Sunday, 26 May 2013

17. Land's End to John O'Groats. Day 24. Offa's Dyke via Newcastle on Clun, Montgomery and Shrewsbury. Pronunciation of Shrewsbury.

 Robbie          David

Robbie Brough and David Sansom, both 19, aim to raise £25,000 for Emmaus Oxford by walking 1,200 miles from Land’s End to John O'Groats.

They have currently raised a total of £4,415.00 from 86 donors.

Emmaus Oxford began housing homeless people just over three years ago.  Since then it has provided over 25,000 nights of accommodation to a total of 69 homeless people.  Of those that have left 72% have moved into satisfactory/non-emergency accommodation and 33% have found alternative employment and/or training.

Donations please to: http://uk.virginmoneygiving.com/team/tradingplaces



24 May Robbie Brough

"Hi Mary, 

We are now camping in the beer garden of the Lowfield Inn in Marton, Shropshire. The aim is to get to Shrewsbury which is 15 miles away from here along the B4386. 

When we get to Shrewsbury tomorrow night we will work out the path to Edale where we start the Pennine Way! 

We are spending Sunday at Dave's aunt's house relaxing and taking a break before starting that challenge. 
 Clun area of rolling 'switchback' hills. 

Offa's Dyke. Shropshire Way.

Today we left Newcastle on Clun and followed the dyke to Montgomery where we lunched. 

The morning was hard work as we tackled the switchbacks, a series of very steep ascents and descents. The going was tough and this is widely known as the hardest part of Offa's dyke. The going was particularly hard because the wind was coming from the north meaning all ascents were done in the shade of the wind meaning a hot sweaty climb but reaching the top meant icy cold winds drying the sweat immediately but making us very cold! It meant continuous putting on and taking off of layers which is very tedious!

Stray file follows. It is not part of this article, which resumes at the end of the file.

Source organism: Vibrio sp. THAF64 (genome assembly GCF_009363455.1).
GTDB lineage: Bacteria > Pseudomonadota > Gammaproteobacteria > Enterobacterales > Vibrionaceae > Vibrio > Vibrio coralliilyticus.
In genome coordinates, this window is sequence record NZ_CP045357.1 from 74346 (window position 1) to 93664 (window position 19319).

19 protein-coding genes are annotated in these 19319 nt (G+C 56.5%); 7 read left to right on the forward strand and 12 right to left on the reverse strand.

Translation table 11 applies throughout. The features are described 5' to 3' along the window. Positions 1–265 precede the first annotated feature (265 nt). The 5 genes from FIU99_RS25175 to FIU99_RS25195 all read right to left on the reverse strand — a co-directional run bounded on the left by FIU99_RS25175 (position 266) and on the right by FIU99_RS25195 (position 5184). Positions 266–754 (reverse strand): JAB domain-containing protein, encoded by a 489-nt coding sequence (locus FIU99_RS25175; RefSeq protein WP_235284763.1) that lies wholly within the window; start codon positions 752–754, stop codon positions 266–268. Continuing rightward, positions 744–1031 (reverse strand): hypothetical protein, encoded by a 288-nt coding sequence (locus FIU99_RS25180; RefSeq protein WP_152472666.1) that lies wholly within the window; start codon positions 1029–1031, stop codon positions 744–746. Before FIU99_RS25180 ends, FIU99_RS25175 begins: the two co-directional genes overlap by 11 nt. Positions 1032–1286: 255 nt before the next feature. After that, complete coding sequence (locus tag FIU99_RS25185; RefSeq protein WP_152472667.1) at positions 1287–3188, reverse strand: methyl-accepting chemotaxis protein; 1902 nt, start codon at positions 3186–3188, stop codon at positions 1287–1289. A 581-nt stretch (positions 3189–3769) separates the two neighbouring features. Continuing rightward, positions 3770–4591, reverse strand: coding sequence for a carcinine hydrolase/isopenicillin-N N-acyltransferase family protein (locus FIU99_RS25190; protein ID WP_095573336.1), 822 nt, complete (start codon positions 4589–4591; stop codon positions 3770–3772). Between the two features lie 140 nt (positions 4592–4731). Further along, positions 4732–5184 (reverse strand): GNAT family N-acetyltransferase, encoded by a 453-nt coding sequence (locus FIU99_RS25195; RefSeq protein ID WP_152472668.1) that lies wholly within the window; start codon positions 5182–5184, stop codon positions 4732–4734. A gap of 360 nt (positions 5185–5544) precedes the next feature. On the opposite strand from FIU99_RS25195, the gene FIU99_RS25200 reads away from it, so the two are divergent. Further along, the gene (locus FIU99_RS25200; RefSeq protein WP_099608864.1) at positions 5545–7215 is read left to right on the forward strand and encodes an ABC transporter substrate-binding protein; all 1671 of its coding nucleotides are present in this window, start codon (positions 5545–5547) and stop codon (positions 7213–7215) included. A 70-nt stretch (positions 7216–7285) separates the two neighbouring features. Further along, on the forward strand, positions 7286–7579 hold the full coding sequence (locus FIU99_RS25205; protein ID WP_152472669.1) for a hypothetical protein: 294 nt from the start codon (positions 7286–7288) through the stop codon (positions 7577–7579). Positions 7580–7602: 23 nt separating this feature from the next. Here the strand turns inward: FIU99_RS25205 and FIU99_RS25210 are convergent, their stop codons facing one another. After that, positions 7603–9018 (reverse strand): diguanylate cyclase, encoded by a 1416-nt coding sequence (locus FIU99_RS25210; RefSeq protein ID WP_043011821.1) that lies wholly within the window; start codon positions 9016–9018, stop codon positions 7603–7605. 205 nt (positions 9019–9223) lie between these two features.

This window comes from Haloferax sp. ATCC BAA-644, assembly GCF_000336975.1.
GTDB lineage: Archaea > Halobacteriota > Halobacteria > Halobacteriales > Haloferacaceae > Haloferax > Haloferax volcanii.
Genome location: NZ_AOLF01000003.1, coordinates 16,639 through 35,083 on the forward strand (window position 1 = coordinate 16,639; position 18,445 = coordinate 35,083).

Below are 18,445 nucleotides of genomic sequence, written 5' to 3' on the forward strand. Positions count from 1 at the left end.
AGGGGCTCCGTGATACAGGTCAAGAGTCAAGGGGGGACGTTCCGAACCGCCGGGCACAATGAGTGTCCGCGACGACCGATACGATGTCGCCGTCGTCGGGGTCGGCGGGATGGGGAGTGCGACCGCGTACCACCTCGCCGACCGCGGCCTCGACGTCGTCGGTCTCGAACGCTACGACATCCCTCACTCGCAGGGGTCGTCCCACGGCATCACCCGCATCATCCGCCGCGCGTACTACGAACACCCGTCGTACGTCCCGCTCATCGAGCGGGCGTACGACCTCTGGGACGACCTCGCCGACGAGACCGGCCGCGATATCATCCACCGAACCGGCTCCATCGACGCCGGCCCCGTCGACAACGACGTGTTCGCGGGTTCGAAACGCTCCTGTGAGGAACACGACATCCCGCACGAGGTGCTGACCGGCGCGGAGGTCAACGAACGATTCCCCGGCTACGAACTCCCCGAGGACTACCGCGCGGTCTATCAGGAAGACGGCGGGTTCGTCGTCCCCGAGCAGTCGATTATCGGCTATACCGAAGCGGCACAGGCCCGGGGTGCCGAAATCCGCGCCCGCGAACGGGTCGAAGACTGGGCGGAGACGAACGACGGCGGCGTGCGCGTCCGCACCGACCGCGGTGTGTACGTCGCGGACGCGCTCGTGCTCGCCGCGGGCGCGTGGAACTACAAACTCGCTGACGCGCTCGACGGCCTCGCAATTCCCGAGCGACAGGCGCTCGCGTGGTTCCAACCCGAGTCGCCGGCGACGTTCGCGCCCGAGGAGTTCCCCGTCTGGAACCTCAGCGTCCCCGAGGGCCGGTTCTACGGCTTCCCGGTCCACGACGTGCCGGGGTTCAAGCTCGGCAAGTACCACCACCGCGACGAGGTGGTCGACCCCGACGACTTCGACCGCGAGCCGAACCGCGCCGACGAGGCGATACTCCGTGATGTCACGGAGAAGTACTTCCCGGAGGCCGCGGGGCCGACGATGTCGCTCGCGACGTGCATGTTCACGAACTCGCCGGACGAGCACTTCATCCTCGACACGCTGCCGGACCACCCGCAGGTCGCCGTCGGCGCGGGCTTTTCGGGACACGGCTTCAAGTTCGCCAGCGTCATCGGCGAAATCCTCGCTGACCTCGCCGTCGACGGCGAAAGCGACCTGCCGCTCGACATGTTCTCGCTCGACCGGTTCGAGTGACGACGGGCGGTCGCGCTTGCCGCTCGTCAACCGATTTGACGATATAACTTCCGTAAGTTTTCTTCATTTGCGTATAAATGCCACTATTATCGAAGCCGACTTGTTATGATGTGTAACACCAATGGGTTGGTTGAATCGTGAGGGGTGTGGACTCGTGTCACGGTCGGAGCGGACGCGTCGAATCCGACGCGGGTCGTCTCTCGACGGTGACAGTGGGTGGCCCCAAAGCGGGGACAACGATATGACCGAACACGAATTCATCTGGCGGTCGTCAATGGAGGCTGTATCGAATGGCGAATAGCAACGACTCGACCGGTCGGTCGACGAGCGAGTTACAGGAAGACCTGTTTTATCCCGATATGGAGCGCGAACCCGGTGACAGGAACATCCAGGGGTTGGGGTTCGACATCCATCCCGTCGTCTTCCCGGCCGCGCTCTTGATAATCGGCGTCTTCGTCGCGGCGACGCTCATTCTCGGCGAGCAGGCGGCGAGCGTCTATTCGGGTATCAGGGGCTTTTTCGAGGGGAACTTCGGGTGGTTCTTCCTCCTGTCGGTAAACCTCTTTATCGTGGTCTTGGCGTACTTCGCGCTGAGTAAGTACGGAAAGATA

Shrewsbury from the east, showing the railway viaduct.
By James Sayer. 1850.

Tweet photo from Brockton
We decided to take a road to Shrewsbury instead of following the dyke up to Oswestry or Prestatyn simply because it is a more direct route north!


On finishing the dyke we can say it really was a challenge! The wet Welsh weather not helping, but a beautiful trail through some incredible scenery and lovely poetic towns.

Attached are a few more pics but will get Dave to send some more through too!

I'm afraid nobody has given us any envelope money yet but hopefully on the Pennine Way people will be more inclined to as we will have come such a long way! And then only 268 miles to Scotland!"


25 May Tweet  "Just made a guest appearance at Yockleton village flower show."


Shrewsbury still has houses with timber framing 
from the 15th and 16th century.

Charles Darwin was born in Shrewsbury in 1809 and went to Shrewsbury School. 

Shrewsbury is one of those places which can be pronounced correctly in two different ways. You can either say Shrewsbury to rhyme with Shrove Tuesday, or as in the Taming of the Shrew. Locals say it like the latter. People from the town are called Salopians.
Next: Shrewsbury to Edale

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